White House: Trump was ‘just riffing’ about late Rep. John Dingell ‘looking up’ from hell

The White House on Thursday said President Trump was “just riffing” when he suggested at a Michigan rally that Democratic Rep. Debbie Dingell’s late husband, Rep. John Dingell, was in hell, “looking up.”

“It was a very, very supportive and wild crowd,” White House press secretary Stephanie Grisham said on ABC’s “Good Morning America.” “And he was just riffing on some of the things that had been happening the past few days.”

Grisham described Trump as a “counter-puncher” who is “under attack.” During his campaign and since taking office, Trump has made many inflammatory statements that he or his press secretaries explained away as jokes.

John Dingell, the longest-serving member of Congress in U.S. history, died in February at age 92.

At a rally in Battle Creek, Mich., on Wednesday night, Trump brought up the late congressman and his widow, who now holds his seat and voted, along with almost all the House Democrats, for impeachment.

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“Debbie Dingell, that’s a real beauty,” Trump said, noting he was watching her on television during the impeachment proceedings.

The president said he gave the Dingell family the “A-plus treatment” after John Dingell’s death, falsely claiming he allowed him to lie in state in the Capitol Rotunda. Trump then depicted an emotional phone call with Debbie Dingell, with her thanking him for his consideration and telling him that her husband was “thrilled” looking down from heaven.

“Maybe he’s looking up,” Trump said, drawing some moans from the crowd in Michigan, a state Dingell represented for more than 59 years, although his district was in another part of the state.

President Trump speaks at a rally in Battle Creek, Mich., on Wednesday. (Paul Sancya/AP)
President Trump speaks at a rally in Battle Creek, Mich., on Wednesday. (Paul Sancya/AP)

Debbie Dingell responded on Twitter.

“Mr. President, let’s set politics aside,” she tweeted. “My husband earned all his accolades after a lifetime of service. I’m preparing for the first holiday season without the man I love. You brought me down in a way you can never imagine and your hurtful words just made my healing much harder.”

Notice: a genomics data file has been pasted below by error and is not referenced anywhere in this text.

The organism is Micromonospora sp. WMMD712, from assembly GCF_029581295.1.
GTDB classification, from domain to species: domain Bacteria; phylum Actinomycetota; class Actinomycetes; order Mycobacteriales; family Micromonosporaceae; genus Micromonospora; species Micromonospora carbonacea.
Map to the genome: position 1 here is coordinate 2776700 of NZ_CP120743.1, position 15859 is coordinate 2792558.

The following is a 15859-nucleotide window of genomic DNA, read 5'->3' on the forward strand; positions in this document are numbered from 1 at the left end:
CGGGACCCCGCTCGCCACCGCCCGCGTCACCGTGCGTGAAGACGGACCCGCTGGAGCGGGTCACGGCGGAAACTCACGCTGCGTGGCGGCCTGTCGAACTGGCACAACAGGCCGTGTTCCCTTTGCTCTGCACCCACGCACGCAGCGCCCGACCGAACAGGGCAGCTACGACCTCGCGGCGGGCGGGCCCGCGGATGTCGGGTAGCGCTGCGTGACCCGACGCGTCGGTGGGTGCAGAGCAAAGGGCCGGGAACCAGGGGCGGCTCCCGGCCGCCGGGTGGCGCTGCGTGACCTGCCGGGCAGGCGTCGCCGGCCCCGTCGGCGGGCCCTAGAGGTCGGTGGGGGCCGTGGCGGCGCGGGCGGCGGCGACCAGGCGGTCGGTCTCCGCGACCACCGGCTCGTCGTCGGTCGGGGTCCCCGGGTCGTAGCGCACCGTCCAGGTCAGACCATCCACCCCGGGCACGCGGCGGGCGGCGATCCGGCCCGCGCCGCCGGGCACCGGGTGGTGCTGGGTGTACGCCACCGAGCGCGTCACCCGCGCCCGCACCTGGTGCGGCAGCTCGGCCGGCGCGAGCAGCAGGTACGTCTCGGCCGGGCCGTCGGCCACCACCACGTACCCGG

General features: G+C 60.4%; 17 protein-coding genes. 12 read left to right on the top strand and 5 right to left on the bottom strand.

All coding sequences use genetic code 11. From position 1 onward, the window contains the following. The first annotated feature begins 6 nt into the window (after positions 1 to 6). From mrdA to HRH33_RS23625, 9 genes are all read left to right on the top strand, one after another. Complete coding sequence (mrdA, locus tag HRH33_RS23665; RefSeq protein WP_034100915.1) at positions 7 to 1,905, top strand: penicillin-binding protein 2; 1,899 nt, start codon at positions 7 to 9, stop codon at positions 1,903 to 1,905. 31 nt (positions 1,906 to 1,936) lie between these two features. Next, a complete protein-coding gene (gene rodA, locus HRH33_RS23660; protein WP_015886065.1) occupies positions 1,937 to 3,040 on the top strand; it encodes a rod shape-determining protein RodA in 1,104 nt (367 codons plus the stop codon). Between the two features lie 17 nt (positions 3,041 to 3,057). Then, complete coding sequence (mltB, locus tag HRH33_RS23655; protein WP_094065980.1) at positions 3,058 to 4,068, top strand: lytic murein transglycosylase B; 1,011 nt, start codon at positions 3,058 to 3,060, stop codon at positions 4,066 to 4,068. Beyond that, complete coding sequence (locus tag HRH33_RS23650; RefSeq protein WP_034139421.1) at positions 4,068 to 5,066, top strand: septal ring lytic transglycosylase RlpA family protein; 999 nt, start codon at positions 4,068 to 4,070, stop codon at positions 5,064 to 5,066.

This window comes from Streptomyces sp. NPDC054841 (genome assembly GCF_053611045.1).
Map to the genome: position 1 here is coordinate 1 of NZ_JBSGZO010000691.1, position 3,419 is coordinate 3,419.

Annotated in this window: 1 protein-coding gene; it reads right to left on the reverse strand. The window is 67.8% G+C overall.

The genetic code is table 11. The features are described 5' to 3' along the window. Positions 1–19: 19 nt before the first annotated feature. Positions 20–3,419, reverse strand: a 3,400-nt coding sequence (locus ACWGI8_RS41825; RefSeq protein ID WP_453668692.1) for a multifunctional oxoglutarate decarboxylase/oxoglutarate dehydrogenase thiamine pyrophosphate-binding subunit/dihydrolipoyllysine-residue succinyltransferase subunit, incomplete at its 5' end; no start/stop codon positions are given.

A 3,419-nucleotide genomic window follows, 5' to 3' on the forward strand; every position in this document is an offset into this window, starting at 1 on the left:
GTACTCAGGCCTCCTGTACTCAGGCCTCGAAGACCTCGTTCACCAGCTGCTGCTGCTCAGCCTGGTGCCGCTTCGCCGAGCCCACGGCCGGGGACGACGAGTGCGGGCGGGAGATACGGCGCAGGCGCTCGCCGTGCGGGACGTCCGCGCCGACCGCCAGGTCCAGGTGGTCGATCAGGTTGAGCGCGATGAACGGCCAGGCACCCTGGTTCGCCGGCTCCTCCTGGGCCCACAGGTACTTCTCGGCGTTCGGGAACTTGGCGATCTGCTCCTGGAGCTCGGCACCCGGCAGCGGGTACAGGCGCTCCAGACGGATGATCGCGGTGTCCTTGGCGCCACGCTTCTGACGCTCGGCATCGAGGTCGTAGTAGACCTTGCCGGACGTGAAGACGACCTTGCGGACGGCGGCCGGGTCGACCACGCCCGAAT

In an interview with CNN, she maintained her above-the-fray stance.

“I’ve never taken a personal shot at this president. I think his family is off limits,” Debbie Dingell said.

She said John Dingell’s brother, her brother-in-law, is currently in hospice care.

“We need more civility in this country,” the congresswoman continued. “The rhetoric, the bullying, the viciousness isn’t OK. And there are too many people across the country that are beginning to think it is OK.”

Dingell’s Republican colleague Rep. Fred Upton, R-Mich., called on the president to apologize.

“I’ve always looked up to John Dingell,” Upton tweeted. “My good friend and a great Michigan legend. There was no need to ‘dis’ him in a crass political way. Most unfortunate and an apology is due.”

Rep. Dan Crenshaw, R-Texas, also offered Debbie Dingell his support.

“Merry Christmas Debbie, you deserve to be able to heal in peace,” Crenshaw tweeted. “Those comments were totally unnecessary.”

When asked if she wanted an apology from the president, Debbie Dingell demurred.

“I don’t want to politicize my husband,” she said. “I don’t want to politicize my husband’s death. It is still something that I am really grieving over. This Thanksgiving was really hard and Christmas is harder.”

At her weekly press conference on Capitol Hill, House Speaker Nancy Pelosi was asked about Trump’s disparaging comment.

“Let us pray. Let us pray for the president,” Pelosi said. “The president is clearly insecure when it comes to statespersons, whether it was John McCain — think of what he said about John McCain, and his supporters just overlooked that. John McCain? Now John Dingell.

“What the president misunderstands is that cruelty is not wit,” she added. “Just because he gets a laugh for saying the cruel things that he says doesn’t mean he’s funny. It’s not funny at all. It’s very sad.”

Cindy McCain, John McCain’s widow, tweeted a message of support to Debbie Dingell.

“I’m terribly sorry,” she tweeted. “Please know I am thinking about you.”

In October 2016, after Trump said he “wouldn’t want to be in a foxhole” with John McCain, John Dingell, a fellow war veteran, tweeted: “On behalf of so many of my fellow veterans: Please take two running jumps and go to hell, Mr. Trump.”

At the Oval Office Thursday afternoon, Trump was asked by a reporter if he planned to apologize to Debbie Dingell for his remark.

The president did not respond to the question.